One down side is the car thieves are now being very aggressive in their efforts to take your beloved. They now simply car jack you, or break into your home. 

Crime prevention does change.

And so do the criminals who figure out a way to overcome new technical obstructions. 

We must give credit to the developments by the car engineers by almost completely stopping car theft. 

All that's left to do now is to give notice to our bewildered Police forces. And encourage them more in catching the criminals who simply break more laws to overcome the transponder immobiliser.

Good news though is they are likely to be caught on a speed camera somewhere if they drive your stolen car too fast. 

Ahhhh but you will still get the ticket and have to prove you were not the driver. Must stop there enough of our delightfully efficient Police forces. mmmmmmm

ABS is standard on the Accord executive to the front and rear wheels. computer controlled, it does effectively control skidding to all wheels independently. ABS however makes stopping distance longer on snow ice sand etc. 


"Wouldn't it be nice if everything just worked!" Is the current slogan from the marketing shogun, Its a Honda and most things work pretty well and stay that way.

Honda is renowned worldwide for its products, It is at the forefront of motor car technology and has a massive R&D funding.

This considered, this model of Accord is in my opinion just a little over average.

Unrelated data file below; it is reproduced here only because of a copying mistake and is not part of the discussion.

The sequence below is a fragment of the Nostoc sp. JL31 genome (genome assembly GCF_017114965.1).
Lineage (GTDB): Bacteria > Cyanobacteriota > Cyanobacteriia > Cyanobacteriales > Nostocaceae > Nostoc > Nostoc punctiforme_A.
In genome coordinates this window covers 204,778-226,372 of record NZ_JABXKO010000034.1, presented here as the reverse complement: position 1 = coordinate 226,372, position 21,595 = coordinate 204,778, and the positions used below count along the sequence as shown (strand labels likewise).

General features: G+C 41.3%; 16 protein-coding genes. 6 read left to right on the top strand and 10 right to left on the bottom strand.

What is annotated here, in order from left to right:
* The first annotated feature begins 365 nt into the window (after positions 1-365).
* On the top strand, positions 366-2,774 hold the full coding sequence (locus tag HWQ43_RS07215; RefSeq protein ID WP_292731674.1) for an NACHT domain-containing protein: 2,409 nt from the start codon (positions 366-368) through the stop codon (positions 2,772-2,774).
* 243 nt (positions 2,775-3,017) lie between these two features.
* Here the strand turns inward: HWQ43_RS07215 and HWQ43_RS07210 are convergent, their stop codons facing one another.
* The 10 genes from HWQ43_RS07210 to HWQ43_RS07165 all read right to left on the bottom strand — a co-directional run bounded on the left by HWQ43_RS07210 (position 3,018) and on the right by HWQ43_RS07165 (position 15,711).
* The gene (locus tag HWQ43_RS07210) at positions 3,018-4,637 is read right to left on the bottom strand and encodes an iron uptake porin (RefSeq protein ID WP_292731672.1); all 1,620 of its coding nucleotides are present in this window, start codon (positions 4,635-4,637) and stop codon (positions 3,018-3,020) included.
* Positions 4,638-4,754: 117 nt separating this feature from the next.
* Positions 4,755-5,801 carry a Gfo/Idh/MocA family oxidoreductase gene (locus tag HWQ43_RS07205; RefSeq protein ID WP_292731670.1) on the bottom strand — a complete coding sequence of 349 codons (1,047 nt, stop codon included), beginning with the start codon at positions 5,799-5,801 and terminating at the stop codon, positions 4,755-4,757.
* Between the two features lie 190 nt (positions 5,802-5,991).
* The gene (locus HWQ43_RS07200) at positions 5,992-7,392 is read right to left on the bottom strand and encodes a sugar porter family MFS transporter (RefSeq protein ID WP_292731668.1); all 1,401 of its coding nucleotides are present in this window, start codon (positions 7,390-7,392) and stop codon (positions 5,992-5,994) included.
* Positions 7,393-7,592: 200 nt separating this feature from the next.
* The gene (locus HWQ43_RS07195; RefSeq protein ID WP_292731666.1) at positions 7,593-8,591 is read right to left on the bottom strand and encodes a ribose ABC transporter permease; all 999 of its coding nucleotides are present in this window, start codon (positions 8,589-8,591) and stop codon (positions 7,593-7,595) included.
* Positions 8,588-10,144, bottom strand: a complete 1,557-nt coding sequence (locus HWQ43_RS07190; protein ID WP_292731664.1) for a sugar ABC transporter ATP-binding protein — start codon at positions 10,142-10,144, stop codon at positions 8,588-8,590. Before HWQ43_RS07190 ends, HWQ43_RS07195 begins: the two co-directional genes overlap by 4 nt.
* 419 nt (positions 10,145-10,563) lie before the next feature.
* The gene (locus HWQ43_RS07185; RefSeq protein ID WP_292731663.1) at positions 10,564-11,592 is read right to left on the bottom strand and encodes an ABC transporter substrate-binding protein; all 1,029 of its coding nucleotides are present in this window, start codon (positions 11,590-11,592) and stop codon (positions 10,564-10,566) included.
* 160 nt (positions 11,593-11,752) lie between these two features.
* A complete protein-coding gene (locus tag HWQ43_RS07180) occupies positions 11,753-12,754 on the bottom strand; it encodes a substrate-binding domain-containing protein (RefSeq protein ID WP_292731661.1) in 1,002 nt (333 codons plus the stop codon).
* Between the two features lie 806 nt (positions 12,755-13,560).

The Executive Accord does not shine above many other makers models which are indeed less damaging to your pocket.

The looks are average no chances taken there by the designers.
The "donkey" sorry engine is average and nothing to really boast about and easily matched by renowned engine builders like ermm "Vauxhall".
Clutch is light and easy so is the gear change, to the point of thoughtlessness.

Once you have driven this Honda you would be forgiven to forget it. Even if it is the following day.

On the upside the car tested had covered in excess of 89,000 miles. It was still in excellent condition internally and with very few exterior chippings.

The general running gear suspension was still serviceable and defect free, indeed like all modern fleet class cars should be capable of hundreds of thousands of miles before major costly defects set in. 

Unlike the Civic in yellow from years back this Honda has been embalmed or preserved to resist rain water dissolving it.

This one though did cost 18,495 when new the price of a cheap terraced house in a poor area. Which would you have? ( I will take the Honda at least I can sell that :ED)

The sound system in the Executive is up-rated to a Bose system with bass in the boot and a myriad speakers inside. 

Yet I found even the sound of this average as the stereo system was indeed quite poor.

Eight bags of shopping, or three sets of golf clubs, useable boot space 450L.